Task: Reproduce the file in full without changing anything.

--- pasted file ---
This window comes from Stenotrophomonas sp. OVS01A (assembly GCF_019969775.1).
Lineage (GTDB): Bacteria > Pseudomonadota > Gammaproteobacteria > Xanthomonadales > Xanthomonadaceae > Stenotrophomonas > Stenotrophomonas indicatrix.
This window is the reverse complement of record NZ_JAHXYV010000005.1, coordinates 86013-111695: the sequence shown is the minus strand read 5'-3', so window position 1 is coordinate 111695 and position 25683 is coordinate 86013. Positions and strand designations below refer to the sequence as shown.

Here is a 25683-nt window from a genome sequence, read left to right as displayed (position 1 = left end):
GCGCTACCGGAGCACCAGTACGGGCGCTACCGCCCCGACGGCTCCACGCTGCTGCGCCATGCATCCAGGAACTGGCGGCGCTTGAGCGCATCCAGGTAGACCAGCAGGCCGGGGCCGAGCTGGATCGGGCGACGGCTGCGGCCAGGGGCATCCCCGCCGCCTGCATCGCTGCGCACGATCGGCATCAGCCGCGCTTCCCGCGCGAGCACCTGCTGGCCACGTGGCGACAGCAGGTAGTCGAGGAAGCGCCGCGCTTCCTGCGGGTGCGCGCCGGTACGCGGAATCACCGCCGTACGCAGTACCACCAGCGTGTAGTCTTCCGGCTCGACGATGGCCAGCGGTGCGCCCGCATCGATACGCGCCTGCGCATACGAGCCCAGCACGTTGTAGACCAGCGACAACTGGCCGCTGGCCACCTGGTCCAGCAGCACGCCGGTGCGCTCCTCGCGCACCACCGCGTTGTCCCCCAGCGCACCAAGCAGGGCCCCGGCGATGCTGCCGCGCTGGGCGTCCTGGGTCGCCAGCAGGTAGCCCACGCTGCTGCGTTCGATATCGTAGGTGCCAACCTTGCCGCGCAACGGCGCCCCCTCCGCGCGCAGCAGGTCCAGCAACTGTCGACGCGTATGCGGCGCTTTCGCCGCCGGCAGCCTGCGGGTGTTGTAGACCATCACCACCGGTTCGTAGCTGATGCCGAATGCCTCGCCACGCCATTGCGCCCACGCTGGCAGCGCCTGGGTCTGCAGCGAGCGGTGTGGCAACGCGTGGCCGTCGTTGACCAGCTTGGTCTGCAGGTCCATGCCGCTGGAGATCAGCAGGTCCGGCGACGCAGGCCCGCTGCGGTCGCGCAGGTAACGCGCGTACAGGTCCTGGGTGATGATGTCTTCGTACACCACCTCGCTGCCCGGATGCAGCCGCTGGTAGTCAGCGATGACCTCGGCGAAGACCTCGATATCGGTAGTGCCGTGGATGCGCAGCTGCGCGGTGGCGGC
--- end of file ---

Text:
This window comes from Stenotrophomonas sp. OVS01A (assembly GCF_019969775.1).
Lineage (GTDB): Bacteria > Pseudomonadota > Gammaproteobacteria > Xanthomonadales > Xanthomonadaceae > Stenotrophomonas > Stenotrophomonas indicatrix.
This window is the reverse complement of record NZ_JAHXYV010000005.1, coordinates 86013-111695: the sequence shown is the minus strand read 5'-3', so window position 1 is coordinate 111695 and position 25683 is coordinate 86013. Positions and strand designations below refer to the sequence as shown.

Here is a 25683-nt window from a genome sequence, read left to right as displayed (position 1 = left end):
GCGCTACCGGAGCACCAGTACGGGCGCTACCGCCCCGACGGCTCCACGCTGCTGCGCCATGCATCCAGGAACTGGCGGCGCTTGAGCGCATCCAGGTAGACCAGCAGGCCGGGGCCGAGCTGGATCGGGCGACGGCTGCGGCCAGGGGCATCCCCGCCGCCTGCATCGCTGCGCACGATCGGCATCAGCCGCGCTTCCCGCGCGAGCACCTGCTGGCCACGTGGCGACAGCAGGTAGTCGAGGAAGCGCCGCGCTTCCTGCGGGTGCGCGCCGGTACGCGGAATCACCGCCGTACGCAGTACCACCAGCGTGTAGTCTTCCGGCTCGACGATGGCCAGCGGTGCGCCCGCATCGATACGCGCCTGCGCATACGAGCCCAGCACGTTGTAGACCAGCGACAACTGGCCGCTGGCCACCTGGTCCAGCAGCACGCCGGTGCGCTCCTCGCGCACCACCGCGTTGTCCCCCAGCGCACCAAGCAGGGCCCCGGCGATGCTGCCGCGCTGGGCGTCCTGGGTCGCCAGCAGGTAGCCCACGCTGCTGCGTTCGATATCGTAGGTGCCAACCTTGCCGCGCAACGGCGCCCCCTCCGCGCGCAGCAGGTCCAGCAACTGTCGACGCGTATGCGGCGCTTTCGCCGCCGGCAGCCTGCGGGTGTTGTAGACCATCACCACCGGTTCGTAGCTGATGCCGAATGCCTCGCCACGCCATTGCGCCCACGCTGGCAGCGCCTGGGTCTGCAGCGAGCGGTGTGGCAACGCGTGGCCGTCGTTGACCAGCTTGGTCTGCAGGTCCATGCCGCTGGAGATCAGCAGGTCCGGCGACGCAGGCCCGCTGCGGTCGCGCAGGTAACGCGCGTACAGGTCCTGGGTGATGATGTCTTCGTACACCACCTCGCTGCCCGGATGCAGCCGCTGGTAGTCAGCGATGACCTCGGCGAAGACCTCGATATCGGTAGTGCCGTGGATGCGCAGCTGCGCGGTGGCGGC